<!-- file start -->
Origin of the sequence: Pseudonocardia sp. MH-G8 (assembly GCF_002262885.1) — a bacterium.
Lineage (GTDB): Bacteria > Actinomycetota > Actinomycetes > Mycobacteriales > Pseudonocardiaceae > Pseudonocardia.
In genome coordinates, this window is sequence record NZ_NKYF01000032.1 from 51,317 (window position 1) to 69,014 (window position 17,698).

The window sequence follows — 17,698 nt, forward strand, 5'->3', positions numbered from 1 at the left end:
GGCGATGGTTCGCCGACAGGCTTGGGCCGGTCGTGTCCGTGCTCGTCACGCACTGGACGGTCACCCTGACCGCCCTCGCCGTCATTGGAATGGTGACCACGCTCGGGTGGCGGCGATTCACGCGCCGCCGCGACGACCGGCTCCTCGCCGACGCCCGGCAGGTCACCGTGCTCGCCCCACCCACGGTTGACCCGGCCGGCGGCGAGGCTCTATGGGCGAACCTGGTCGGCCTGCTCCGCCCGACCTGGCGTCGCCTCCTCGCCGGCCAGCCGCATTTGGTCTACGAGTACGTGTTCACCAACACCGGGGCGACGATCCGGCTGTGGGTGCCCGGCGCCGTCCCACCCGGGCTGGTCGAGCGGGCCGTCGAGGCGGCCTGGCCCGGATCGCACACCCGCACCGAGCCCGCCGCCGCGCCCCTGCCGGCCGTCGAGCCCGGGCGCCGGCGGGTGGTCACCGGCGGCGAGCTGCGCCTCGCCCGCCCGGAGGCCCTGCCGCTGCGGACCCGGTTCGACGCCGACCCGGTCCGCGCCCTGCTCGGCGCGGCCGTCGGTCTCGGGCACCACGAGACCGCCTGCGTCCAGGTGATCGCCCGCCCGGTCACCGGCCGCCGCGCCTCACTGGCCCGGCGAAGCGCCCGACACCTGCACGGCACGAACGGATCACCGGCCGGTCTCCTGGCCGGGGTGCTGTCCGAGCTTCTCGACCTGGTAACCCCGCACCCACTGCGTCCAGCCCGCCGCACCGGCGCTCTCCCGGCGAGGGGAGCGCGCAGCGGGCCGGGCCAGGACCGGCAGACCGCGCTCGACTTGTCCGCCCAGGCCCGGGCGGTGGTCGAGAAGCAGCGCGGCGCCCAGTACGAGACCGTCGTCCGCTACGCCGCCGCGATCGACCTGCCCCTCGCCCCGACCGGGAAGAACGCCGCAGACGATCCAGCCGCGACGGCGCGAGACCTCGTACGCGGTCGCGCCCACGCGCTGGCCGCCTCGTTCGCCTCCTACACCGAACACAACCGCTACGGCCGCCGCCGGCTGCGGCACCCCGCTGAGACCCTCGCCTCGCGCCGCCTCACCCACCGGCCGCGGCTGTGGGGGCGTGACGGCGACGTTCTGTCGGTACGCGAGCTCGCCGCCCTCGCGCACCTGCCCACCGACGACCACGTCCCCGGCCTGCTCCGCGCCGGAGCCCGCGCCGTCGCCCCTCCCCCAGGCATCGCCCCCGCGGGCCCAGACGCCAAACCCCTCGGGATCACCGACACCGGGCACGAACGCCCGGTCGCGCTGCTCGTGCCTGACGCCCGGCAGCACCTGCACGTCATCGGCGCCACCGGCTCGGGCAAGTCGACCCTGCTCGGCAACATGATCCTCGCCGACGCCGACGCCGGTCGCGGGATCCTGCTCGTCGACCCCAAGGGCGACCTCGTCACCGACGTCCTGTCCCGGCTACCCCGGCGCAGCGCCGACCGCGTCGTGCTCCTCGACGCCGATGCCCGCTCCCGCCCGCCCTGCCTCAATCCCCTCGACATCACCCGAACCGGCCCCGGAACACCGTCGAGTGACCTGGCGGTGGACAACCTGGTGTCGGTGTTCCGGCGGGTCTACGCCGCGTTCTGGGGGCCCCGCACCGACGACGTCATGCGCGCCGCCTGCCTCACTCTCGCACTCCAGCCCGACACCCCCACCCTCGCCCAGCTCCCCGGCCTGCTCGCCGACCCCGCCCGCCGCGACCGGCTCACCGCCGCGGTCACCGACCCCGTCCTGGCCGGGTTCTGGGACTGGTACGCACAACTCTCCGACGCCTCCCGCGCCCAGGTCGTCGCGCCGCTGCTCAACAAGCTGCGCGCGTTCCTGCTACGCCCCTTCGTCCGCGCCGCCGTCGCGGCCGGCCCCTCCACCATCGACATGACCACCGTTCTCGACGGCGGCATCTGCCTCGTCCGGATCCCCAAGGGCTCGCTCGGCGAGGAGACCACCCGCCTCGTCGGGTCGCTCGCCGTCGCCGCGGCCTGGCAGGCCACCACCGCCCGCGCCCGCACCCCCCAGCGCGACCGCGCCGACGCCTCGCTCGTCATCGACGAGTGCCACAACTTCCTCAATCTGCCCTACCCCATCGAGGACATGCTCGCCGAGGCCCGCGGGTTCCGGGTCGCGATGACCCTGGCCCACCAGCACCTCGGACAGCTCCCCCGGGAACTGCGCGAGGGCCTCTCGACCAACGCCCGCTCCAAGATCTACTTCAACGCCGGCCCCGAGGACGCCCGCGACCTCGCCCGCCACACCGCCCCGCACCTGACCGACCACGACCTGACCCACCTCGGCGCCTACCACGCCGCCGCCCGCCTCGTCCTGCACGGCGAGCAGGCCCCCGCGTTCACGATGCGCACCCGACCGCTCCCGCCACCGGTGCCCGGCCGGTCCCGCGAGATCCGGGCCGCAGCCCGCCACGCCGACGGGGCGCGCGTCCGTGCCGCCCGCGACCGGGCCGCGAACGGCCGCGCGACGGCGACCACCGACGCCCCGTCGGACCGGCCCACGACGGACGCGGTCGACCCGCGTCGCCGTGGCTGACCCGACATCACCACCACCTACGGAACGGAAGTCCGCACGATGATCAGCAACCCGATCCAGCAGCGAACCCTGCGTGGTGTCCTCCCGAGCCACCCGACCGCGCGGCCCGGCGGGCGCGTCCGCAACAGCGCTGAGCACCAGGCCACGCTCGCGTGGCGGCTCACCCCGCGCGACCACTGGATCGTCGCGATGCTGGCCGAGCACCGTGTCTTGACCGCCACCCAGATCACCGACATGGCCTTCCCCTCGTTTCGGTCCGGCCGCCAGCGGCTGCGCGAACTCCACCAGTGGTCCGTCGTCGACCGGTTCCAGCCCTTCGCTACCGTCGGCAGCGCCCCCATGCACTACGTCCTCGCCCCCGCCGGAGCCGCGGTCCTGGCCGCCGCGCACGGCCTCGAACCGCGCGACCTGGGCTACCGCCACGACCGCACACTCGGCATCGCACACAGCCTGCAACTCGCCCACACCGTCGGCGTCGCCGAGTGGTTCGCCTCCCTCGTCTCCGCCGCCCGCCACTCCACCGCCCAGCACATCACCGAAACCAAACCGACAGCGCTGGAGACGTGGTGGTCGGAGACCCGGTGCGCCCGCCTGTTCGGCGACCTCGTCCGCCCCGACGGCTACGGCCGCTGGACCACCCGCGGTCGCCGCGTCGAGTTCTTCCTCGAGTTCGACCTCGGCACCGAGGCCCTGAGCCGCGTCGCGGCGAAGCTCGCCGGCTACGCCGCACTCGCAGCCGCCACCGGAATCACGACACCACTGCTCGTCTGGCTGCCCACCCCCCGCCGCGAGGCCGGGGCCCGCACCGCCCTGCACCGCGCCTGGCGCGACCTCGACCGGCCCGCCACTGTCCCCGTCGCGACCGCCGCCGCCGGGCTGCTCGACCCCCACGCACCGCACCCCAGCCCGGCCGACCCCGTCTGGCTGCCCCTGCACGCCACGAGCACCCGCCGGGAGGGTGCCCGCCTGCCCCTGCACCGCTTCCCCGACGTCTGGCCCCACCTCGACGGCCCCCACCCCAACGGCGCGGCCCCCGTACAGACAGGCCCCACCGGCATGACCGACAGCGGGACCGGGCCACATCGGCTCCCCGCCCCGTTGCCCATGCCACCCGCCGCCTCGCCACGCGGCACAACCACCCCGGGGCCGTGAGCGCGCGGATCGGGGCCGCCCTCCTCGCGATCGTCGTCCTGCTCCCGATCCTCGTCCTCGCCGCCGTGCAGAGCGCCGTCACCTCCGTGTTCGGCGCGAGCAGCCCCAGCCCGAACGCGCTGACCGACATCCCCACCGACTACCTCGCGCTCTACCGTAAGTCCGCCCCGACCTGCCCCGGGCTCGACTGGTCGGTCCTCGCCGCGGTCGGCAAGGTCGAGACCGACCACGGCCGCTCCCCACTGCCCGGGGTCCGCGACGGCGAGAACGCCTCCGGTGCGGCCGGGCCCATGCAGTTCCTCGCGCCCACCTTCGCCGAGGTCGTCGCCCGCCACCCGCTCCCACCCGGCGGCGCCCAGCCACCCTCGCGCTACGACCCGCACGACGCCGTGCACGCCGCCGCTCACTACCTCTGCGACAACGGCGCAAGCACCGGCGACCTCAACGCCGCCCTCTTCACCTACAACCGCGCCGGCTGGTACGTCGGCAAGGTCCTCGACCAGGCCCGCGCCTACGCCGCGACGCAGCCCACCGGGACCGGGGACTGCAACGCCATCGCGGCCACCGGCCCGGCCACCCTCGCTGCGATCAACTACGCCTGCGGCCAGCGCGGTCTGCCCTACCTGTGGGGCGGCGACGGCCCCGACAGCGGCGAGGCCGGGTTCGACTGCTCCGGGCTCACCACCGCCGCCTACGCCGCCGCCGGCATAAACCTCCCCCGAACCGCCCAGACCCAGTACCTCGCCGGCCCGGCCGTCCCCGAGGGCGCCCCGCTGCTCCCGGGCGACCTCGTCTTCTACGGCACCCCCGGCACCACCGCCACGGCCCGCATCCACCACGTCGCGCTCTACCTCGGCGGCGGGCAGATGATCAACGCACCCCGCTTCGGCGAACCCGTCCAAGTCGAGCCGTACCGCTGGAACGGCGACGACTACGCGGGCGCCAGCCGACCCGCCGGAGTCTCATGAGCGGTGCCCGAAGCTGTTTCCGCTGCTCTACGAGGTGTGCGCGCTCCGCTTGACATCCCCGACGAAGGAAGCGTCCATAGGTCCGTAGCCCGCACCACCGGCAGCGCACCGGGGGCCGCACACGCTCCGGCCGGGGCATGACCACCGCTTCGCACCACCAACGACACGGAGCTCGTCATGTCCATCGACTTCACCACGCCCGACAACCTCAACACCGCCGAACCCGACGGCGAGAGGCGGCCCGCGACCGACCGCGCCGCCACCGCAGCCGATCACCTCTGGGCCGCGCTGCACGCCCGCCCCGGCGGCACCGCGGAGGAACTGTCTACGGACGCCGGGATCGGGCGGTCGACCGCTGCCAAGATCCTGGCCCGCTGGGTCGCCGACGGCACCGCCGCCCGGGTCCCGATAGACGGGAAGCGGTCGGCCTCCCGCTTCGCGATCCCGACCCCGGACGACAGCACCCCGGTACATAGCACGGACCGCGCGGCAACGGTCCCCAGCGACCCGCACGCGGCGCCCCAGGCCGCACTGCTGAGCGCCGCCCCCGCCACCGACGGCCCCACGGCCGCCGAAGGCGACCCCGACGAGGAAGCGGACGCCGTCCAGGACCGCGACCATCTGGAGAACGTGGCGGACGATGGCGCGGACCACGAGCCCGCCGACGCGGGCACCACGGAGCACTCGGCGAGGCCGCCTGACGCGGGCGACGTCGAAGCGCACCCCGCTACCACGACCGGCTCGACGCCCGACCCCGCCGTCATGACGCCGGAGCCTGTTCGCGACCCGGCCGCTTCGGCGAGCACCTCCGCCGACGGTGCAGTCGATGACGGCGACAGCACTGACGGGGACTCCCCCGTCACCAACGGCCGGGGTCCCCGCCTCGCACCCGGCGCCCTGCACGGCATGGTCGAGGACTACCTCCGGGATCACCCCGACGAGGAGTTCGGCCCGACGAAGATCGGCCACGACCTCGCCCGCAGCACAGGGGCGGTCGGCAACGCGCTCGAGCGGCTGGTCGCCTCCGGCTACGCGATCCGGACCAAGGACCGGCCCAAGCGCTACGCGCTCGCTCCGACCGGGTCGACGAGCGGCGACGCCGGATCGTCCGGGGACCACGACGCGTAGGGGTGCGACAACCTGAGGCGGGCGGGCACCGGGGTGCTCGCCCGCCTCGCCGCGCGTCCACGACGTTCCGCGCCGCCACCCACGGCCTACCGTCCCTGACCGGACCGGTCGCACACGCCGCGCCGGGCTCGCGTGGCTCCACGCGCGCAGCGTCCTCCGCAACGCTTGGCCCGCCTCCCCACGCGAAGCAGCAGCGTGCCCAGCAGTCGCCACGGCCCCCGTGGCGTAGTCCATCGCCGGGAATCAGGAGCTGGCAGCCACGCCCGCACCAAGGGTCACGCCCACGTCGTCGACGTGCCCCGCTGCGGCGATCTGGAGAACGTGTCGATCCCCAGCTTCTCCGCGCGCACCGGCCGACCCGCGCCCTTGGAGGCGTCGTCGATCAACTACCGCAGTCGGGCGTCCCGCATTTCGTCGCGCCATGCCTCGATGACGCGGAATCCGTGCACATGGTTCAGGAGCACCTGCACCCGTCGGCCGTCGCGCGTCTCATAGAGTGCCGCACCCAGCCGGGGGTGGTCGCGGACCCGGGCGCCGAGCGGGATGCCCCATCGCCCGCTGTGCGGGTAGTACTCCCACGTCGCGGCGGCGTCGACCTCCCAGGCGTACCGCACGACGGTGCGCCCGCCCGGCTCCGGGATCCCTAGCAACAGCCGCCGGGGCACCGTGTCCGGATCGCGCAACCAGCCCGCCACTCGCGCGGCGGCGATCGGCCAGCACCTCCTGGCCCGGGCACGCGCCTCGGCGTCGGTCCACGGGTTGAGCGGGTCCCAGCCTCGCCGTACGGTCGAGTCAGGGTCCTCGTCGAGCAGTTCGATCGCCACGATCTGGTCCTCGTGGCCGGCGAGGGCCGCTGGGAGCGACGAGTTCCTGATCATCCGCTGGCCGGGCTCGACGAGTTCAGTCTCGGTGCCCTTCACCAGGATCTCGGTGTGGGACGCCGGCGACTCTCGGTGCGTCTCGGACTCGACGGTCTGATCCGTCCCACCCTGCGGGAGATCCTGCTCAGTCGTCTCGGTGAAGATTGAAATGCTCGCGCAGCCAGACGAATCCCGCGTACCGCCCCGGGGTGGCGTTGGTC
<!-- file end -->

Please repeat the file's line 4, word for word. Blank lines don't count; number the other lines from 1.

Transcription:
The window sequence follows — 17,698 nt, forward strand, 5'->3', positions numbered from 1 at the left end: